Connor Bedard can finally appreciate looking forward to playing for the Chicago Blackhawks after spending the past few months avoiding the subject.
And the Blackhawks – and their fans who began chanting ‘Let’s go, Hawks!’ in Music City after Bedard was selected with the first pick in the NHL draft on Wednesday night – can begin looking forward to a new era with a highly skilled offensive forward who’s drawn comparisons to Connor McDavid and Sidney Crosby.
Bedard became the second No 1 pick in Blackhawks history, joining Patrick Kane, who went first overall in 2007 and helped form the core of a team that won three Stanley Cups from 2010 to 2015. Kane’s tenure in Chicago ended in February when he was traded to the New York Rangers.
“I can’t put into words growing up and obviously, that’s when they were going on their runs winning Cups,” said Bedard, who turns 18 on 17 July. “You watched a lot of them and you see the United Center going crazy and all of Chicago getting behind them and you know (the) Original Six and so much history here.”
As for why he spent the past two months deflecting questions about the Blackhawks? Bedard smiled and said: “I didn’t want to jinx myself.”
At just under 5ft 10in and 185lbs, Bedard is regarded a generational prospect, much like McDavid, who was selected first in 2015 and this week was named the league’s MVP for the third time.
Impressive as Bedard’s resume has been, Blackhawks GM Kyle Davidson was careful not to put too much on his new player’s shoulders right away.
“He’s a pretty special player, a very special person. We’ll let him determine how special that first season is,” Davidson said when asked about his expectations for Bedard.
While Bedard’s selection by Chicago was a near certainty, the first round of the draft featured several twists – but no trades.
Sweden’s Leo Carlsson went second overall, chosen by the Anaheim Ducks over Michigan freshman Adam Fantilli. Ducks general manager Pat Verbeek had declined to speak to reporters in the weeks leading up to the draft but believes the sturdy, 6ft 3in forward can become a dominant two-way player.
“There was a lot of really healthy debate on which player to take,” Verbeek said.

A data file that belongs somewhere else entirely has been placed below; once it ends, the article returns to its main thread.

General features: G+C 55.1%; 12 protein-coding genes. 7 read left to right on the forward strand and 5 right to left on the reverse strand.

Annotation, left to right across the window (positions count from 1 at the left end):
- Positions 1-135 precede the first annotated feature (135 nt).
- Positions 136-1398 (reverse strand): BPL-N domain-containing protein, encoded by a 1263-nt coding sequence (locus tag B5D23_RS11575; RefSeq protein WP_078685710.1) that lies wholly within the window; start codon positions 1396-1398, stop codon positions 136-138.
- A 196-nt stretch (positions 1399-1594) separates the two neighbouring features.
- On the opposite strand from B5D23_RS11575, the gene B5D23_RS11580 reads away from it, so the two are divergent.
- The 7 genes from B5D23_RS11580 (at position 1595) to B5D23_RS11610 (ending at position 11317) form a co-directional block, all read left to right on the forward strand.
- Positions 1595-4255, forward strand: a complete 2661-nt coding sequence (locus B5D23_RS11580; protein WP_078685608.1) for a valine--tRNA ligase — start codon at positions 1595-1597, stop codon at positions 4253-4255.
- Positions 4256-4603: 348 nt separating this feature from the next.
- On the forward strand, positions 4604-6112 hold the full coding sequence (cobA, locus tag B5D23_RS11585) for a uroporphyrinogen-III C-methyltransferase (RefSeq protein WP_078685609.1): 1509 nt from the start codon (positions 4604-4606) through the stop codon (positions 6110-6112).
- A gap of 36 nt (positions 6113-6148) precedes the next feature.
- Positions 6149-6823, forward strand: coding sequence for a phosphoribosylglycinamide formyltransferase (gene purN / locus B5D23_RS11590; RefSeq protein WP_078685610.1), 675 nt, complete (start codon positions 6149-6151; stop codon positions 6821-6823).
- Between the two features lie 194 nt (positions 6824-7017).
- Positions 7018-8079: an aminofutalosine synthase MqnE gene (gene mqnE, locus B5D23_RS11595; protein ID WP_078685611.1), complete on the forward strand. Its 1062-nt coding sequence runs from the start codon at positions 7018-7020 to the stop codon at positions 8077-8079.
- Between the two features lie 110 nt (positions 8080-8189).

Carlsson got an inkling of the Ducks’ interest after a follow-up meeting with team officials on Tuesday. That was a day after he and his family had to rent a van to drive from Newark, New Jersey, to Music City because their flight was canceled.
Fantilli, the third freshman to win college hockey’s top award, the Hobey Baker Trophy, went third to Columbus.
The first American player off the board went fourth when the San Jose Sharks selected USA Hockey Development Program forward Will Smith, who is from Boston and has committed to playing at Boston College next season.
David Reinbacher was the first defenseman off the board, selected fifth by Montreal. But the player from Austria had to wait a few extra seconds to hear his name called.
Announcing the pick, Canadiens goalie Carey Price stopped after saying “David”, apparently forgetting the player’s last name. General manager Kent Hughes came to the rescue and said: “We planned it that way. It’s David Reinbacher.”
Price posted an apology on Twitter: “Boy, that was embarrassing. Sorry, David … Reinbacher.”
The Arizona Coyotes went with what was considered an off-the-board pick by selecting Russian defenseman Dmitriy Simashev a year after drafting five defensemen. They passed over forward Matvei Michkov, who has captivated draft watchers because the offensively skilled player is under contract to play in his native Russia through the 2025-26 season.
The Philadelphia Flyers ended Michkov’s wait with the seventh pick. Danny Briere, the Flyers’ first-time general manager, is overseeing a major overhaul, putting him in position to be patient while the 18-year-old Michkov finishes out his contract in Russia.
A translator spoke to the Associated Press about Michkov and said the player is highly motivated to show he should have been picked higher.
“He’ll do his best to play against them, win against them, so he will have double motivation to prove that he’s the best player,” the translator said. “The ice will show everything. So maybe everyone has to wait a bit, but when Matvei comes to the ice, everyone will see the wait was worth it.”
Briere called it “a gift” to have Michkov fall to No 7 and acknowledged the risk involved in selecting him.
“We took a big swing, but we hope that this turns out to be a home run. Time will tell,” said Briere, who met with Michkov a day earlier. “He didn’t make any assurances, but he told us he wanted to play in the NHL. He told us his dream was to win a Stanley Cup. He told us he wanted to be a Flyer.”
The lack of trades during the draft reflected how deeply talented the draft class was considered to be by scouts and executives.
Sabres GM Kevyn Adams said he was shut out in attempting to trade back into the first round.
As for Bedard, he has been envisioning this moment since he was a child spending hours in his driveway and backyard in North Vancouver, British Columbia, where he took between 500 to 1,000 shots a day.
In his first season with the Regina Pats two years ago, he scored 51 goals to become the Western Hockey League’s youngest player to reach 50. His 71 goals in 57 games last season were the most by a WHL player in 24 years, and his 143 points were the most since 1995-96.
After spending the past year tearing down the Blackhawks’ roster, Davidson was pleased to finally begin building it back up. Chicago also selected US developmental program center Oliver Moore at No 19. From Minnesota, Moore was ranked eighth among North American skaters, and averaged 1.23 points per game last season.
“I’m just so glad to be through round one, have Connor as a Blackhawk and honestly to add Oliver Moore,” Davidson said. “I couldn’t be happier.”
The Stanley Cup champion Vegas Golden Knights closed the first round by selecting Swedish forward David Edstrom at No 32.